Stock Photo Market Size: 2010

Posted on 11/1/2010 by Jim Pickerell | Printable Version | Comments (1)

A Selling Stock subscriber recently asked, “Do you have any idea of what are the actual market shares of Getty and Corbis worldwide?” A lot of guess work is required to answer that question as there are no longer any numbers publicly available to help in such an analysis. 

The numbers included here are based on estimates of still image sales. They do not include footage and multimedia, music, rights clearance or other lines of business in which Getty Images and Corbis are involved. Back in 2007, prior to the sale of  Getty Images to Hellman and Friedman, Goldman Sachs estimated that by 2012, these other lines of business would generate $284 million for Getty and represent 24% of the company’s total revenue.

It stands to reason that these other market areas have been growing faster than the still photo side of the business, so they might actually represent a higher percentage of total revenue than was estimated by Goldman Sachs.

Goldman Sacks estimated that creative stills (rights-managed and traditional royalty-free imagery) sales would decline from $561 million to $348 million by 2012. This was before the recession. Based on input from photographers, who report their sales declining, Getty’s number for creative stills is likely already lower than $348, about half of which is rights-managed and the other half is royalty-free.

In 2007, Getty’s gross editorial sales were $138 million, projected to go to $289 million by 2012. Getty had acquired WireImage shortly before going private, so it is reasonable to assume that editorial revenue would grow. On the other hand, a crisis has occurred in the entire editorial business in the last three years. The recession is certainly responsible for part of the decline, but a much more important reason for it has been the paradigm shift in the way people access the information they need—moving away from print and toward the Internet and other electronic devices. Consequently, it is likely that Getty is still providing the same number of images as in 2007, but the average price per image or per subscription has dropped 30% or more. I would estimate the company's editorial revenue at around $175 million for 2010.

The bright star, of course, is iStockphoto. Gross revenue for the company in 2007 was $72 million, and it will probably generate close to $300 million in 2010. This is due to about a 40% growth in the number of images licensed annually, plus some huge price increases. Growth in units licensed seems to have flattened in the last 18 months, but iStock is still finding ways to raise prices. As such, it is hard to tell where things will end up. As prices rise, iStockphoto may sell fewer units when customers go to the other microstock companies to get the images they need.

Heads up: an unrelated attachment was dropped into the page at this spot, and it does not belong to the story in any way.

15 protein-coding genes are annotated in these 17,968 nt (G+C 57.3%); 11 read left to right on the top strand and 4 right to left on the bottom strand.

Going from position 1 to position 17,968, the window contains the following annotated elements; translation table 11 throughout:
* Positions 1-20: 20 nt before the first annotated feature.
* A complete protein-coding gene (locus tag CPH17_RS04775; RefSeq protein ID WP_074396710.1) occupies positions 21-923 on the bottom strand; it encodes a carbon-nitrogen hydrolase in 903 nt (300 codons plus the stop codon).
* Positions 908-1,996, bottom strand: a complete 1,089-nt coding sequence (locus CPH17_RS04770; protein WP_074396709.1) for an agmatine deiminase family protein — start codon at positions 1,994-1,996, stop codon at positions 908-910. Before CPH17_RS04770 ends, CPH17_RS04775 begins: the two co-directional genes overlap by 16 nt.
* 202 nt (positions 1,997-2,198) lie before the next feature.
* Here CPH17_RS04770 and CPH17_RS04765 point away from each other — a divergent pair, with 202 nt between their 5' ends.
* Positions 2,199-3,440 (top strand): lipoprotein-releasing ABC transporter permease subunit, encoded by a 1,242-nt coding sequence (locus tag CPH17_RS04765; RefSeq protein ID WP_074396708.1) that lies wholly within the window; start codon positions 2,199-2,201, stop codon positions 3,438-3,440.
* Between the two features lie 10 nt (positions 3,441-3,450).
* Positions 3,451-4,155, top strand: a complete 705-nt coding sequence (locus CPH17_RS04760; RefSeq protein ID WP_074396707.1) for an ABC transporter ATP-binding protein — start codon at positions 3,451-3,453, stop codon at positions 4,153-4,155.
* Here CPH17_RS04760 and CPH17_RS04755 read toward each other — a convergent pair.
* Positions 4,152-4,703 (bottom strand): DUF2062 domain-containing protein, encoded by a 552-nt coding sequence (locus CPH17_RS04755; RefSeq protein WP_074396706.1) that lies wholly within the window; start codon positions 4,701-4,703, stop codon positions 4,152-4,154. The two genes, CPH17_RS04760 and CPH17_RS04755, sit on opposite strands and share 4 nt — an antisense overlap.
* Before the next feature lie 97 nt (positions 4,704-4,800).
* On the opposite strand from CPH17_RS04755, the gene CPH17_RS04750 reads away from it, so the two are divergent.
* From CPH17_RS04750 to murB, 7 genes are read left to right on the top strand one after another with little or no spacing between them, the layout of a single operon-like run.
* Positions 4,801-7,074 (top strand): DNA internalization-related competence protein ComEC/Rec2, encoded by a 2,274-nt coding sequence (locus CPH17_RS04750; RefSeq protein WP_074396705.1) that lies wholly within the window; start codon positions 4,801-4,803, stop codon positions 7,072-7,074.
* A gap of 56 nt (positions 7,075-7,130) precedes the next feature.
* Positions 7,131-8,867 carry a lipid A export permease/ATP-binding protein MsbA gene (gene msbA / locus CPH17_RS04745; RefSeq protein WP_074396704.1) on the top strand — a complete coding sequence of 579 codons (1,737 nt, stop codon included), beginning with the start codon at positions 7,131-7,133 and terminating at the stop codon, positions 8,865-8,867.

Getty is clearly not earning enough from iStock to cover the declines in the other lines of its business, as evidenced by cutting the royalty share of iStockphoto image suppliers in order to have a profitable business.

In light of the above, I would estimate that Getty’s still image sales as of the end of 2010 will be in the neighborhood of $800 million for the year. 

Back in 2007, I estimated Corbis’ still photo sales at $210 million, based on the small amount of data the company had revealed at that time. Since then, and despite the acquisition of Veer, I believe Corbis sales have been on a steady downward spiral. I would be surprised if its 2010 still photo sales exceeded $150 million. Corbis has other business lines, and its rights clearance business alone may exceed $30 million.

Together, that puts Getty and Corbis at about $950 million in still photo sales.  In September 2009, I estimated the still image sales for the stock photo industry worldwide at $1.45 billion. Thus, sales of all the other players in the market would be about $500 million. I believe sales have remained more or less flat for the industry since the fall of 2009, so these numbers will probably remain an accurate reflection of the industry at the end of 2010. 

It should also be noted that $100 to $150 million of the $500 million can be attributed to microstock sellers other than iStock.  Editorial sellers like the Associated Press, Reuters, AFP, EPA and smaller editorial agencies are responsible for another $150 million. This leaves something in the range of $200 million in creative (rights-managed and traditional royalty-free imagery) sales for all the other companies engaged in this segment of the still photography business.  

Copyright © Jim Pickerell. The above article may not be copied, reproduced, excerpted or distributed in any manner without written permission from the author. All requests should be submitted to Selling Stock at 10319 Westlake Drive, Suite 162, Bethesda, MD 20817, phone 301-461-7627, e-mail: wvz@fpcubgbf.pbz

Jim Pickerell is founder of, an online newsletter that publishes daily. He is also available for personal telephone consultations on pricing and other matters related to stock photography. He occasionally acts as an expert witness on matters related to stock photography. For his current curriculum vitae go to:  


  • Tong Jiang Posted May 17, 2012

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